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The truth comes out about User Account Control

Microsoft's Windows Vista operating system has been lambasted ever since it was launched for consumers in January 2007. Diehard Windows users balked at the steep system requirements, sometimes sluggish performance, inadequate driver support, and varying products SKUs at multiple price points.

One feature that has caused quite a bit of controversy with consumers has been the User Account Control (UAC) that is included in Windows Vista. UAC prompts nag users for simple operations such as going to device manager, emptying the recycle bin, or installing/uninstalling an application.

David Cross, a product manager responsible for designing UAC, gave the real reason for UAC at the RSA 2008 conference in San Francisco yesterday. "The reason we put UAC into the platform was to annoy users. I'm serious," remarked Cross.

Cross added that Microsoft's unorthodox method to stop users from wreaking havoc with their systems and to stop software makers from making applications that delved too far into the Windows subsystem was a necessary move.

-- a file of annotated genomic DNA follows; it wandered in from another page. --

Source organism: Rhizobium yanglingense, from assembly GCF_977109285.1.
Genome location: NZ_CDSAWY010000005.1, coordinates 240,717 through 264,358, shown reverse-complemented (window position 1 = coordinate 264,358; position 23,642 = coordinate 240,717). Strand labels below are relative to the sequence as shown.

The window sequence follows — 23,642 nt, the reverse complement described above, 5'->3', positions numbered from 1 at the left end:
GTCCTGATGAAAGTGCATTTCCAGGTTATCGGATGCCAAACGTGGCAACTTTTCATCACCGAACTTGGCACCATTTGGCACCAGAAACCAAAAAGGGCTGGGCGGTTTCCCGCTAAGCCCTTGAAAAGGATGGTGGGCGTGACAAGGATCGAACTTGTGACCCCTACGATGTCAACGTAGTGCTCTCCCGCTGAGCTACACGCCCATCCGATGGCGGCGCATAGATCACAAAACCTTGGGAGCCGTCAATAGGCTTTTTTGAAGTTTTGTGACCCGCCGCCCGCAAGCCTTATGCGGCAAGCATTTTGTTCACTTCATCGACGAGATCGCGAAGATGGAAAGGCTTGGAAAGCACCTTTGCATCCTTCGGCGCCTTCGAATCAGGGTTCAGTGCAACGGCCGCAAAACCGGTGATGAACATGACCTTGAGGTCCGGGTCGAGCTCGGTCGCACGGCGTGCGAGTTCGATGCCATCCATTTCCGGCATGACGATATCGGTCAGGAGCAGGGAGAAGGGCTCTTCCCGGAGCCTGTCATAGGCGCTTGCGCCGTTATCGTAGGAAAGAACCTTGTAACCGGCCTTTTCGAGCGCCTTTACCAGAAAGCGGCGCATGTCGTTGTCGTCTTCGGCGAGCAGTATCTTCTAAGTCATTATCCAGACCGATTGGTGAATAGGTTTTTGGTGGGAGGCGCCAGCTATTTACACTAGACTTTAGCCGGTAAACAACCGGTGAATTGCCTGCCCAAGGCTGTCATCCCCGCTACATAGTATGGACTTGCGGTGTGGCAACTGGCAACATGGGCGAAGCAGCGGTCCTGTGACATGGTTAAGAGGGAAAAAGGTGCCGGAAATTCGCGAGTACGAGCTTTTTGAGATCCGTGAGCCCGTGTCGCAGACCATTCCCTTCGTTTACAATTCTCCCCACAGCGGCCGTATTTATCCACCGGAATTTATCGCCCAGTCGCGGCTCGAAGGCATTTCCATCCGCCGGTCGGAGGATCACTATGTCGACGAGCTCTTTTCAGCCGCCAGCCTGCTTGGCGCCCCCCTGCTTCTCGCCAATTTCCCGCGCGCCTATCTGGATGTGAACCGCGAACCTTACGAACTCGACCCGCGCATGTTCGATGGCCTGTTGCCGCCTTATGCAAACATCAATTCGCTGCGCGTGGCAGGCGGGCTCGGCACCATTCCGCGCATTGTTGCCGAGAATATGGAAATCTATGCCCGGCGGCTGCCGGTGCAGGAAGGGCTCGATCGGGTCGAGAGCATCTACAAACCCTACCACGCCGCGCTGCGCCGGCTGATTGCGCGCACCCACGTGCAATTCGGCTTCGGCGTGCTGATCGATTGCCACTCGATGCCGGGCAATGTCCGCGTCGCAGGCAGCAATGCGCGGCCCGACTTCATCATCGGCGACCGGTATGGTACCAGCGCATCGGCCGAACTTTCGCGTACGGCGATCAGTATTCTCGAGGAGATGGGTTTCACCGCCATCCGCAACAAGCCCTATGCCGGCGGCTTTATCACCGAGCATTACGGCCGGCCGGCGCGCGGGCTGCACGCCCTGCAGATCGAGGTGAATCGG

"We needed to change the ecosystem, and we needed a heavy hammer to do it," Cross added. Cross went on to say that although UAC may be seen as an annoyance to some, but its lasting implications are far more beneficial to Vista users. "Most users, on a daily basis, actually have zero UAC prompts."

Many would say that many users have zero UAC prompts on a daily basis because they have already disabled UAC -- not so says Microsoft. According to Cross, 88% of Vista users have UAC enabled and 66% of Windows sessions do not encounter UAC prompts.



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By mercilessming on 4/11/2008 12:07:00 PM , Rating: 3
This debate could go on forever but UAC is good. We all know <sarcasm> linux/unix is the greatest thing since slice bread and how Linux/Unix does things is the best way</sarcasm>. However Microsoft couldn't just go and create the the dead end, if application isn't right then it can't install but, with UAC prompting for common users they will scream and cause applications to be written right for windows new model and eventually Windows will have the "only" install under a given user and not affect outside of user. And Power User like most of US, know how to cut UAC off and no install suspicious applications. I have run Vista 64 installed once over a year ago and no one single problem performance or otherwise. 4600+ X2 CPU with 4gigs of ram.




"Vista runs on Atom ... It's just no one uses it". -- Intel CEO Paul Otellini














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